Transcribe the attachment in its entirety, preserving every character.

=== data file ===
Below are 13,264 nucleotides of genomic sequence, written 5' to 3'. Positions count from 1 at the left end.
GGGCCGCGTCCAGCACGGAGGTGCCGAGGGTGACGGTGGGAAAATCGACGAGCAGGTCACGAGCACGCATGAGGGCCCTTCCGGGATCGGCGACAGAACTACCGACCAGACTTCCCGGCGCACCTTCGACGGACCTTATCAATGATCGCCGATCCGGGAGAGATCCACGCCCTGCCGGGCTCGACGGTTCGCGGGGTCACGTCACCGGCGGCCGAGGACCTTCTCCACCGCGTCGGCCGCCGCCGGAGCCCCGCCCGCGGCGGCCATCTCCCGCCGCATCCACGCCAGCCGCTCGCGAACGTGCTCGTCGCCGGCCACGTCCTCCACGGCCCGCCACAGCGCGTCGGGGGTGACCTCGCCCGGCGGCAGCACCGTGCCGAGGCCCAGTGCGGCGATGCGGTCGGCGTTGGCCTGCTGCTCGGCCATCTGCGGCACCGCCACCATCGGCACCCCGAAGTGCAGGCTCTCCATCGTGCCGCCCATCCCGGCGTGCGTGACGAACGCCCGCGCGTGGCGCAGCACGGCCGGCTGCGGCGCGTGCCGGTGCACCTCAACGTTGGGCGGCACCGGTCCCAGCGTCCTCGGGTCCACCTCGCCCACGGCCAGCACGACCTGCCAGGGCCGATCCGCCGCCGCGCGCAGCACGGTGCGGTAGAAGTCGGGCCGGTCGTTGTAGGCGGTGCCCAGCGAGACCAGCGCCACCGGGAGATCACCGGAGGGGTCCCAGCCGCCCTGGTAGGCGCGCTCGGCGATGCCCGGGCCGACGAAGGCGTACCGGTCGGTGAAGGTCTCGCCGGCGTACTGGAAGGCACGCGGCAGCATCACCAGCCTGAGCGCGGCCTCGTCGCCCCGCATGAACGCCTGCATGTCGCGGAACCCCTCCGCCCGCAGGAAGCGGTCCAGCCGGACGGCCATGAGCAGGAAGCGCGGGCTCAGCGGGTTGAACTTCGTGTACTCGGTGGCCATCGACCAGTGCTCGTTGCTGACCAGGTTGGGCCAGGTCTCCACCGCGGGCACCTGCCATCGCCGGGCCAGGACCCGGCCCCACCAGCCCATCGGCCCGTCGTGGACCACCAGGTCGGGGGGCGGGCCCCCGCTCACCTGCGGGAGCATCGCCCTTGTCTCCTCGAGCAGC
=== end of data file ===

Below are 13,264 nucleotides of genomic sequence, written 5' to 3'. Positions count from 1 at the left end.
GGGCCGCGTCCAGCACGGAGGTGCCGAGGGTGACGGTGGGAAAATCGACGAGCAGGTCACGAGCACGCATGAGGGCCCTTCCGGGATCGGCGACAGAACTACCGACCAGACTTCCCGGCGCACCTTCGACGGACCTTATCAATGATCGCCGATCCGGGAGAGATCCACGCCCTGCCGGGCTCGACGGTTCGCGGGGTCACGTCACCGGCGGCCGAGGACCTTCTCCACCGCGTCGGCCGCCGCCGGAGCCCCGCCCGCGGCGGCCATCTCCCGCCGCATCCACGCCAGCCGCTCGCGAACGTGCTCGTCGCCGGCCACGTCCTCCACGGCCCGCCACAGCGCGTCGGGGGTGACCTCGCCCGGCGGCAGCACCGTGCCGAGGCCCAGTGCGGCGATGCGGTCGGCGTTGGCCTGCTGCTCGGCCATCTGCGGCACCGCCACCATCGGCACCCCGAAGTGCAGGCTCTCCATCGTGCCGCCCATCCCGGCGTGCGTGACGAACGCCCGCGCGTGGCGCAGCACGGCCGGCTGCGGCGCGTGCCGGTGCACCTCAACGTTGGGCGGCACCGGTCCCAGCGTCCTCGGGTCCACCTCGCCCACGGCCAGCACGACCTGCCAGGGCCGATCCGCCGCCGCGCGCAGCACGGTGCGGTAGAAGTCGGGCCGGTCGTTGTAGGCGGTGCCCAGCGAGACCAGCGCCACCGGGAGATCACCGGAGGGGTCCCAGCCGCCCTGGTAGGCGCGCTCGGCGATGCCCGGGCCGACGAAGGCGTACCGGTCGGTGAAGGTCTCGCCGGCGTACTGGAAGGCACGCGGCAGCATCACCAGCCTGAGCGCGGCCTCGTCGCCCCGCATGAACGCCTGCATGTCGCGGAACCCCTCCGCCCGCAGGAAGCGGTCCAGCCGGACGGCCATGAGCAGGAAGCGCGGGCTCAGCGGGTTGAACTTCGTGTACTCGGTGGCCATCGACCAGTGCTCGTTGCTGACCAGGTTGGGCCAGGTCTCCACCGCGGGCACCTGCCATCGCCGGGCCAGGACCCGGCCCCACCAGCCCATCGGCCCGTCGTGGACCACCAGGTCGGGGGGCGGGCCCCCGCTCACCTGCGGGAGCATCGCCCTTGTCTCCTCGAGCAGC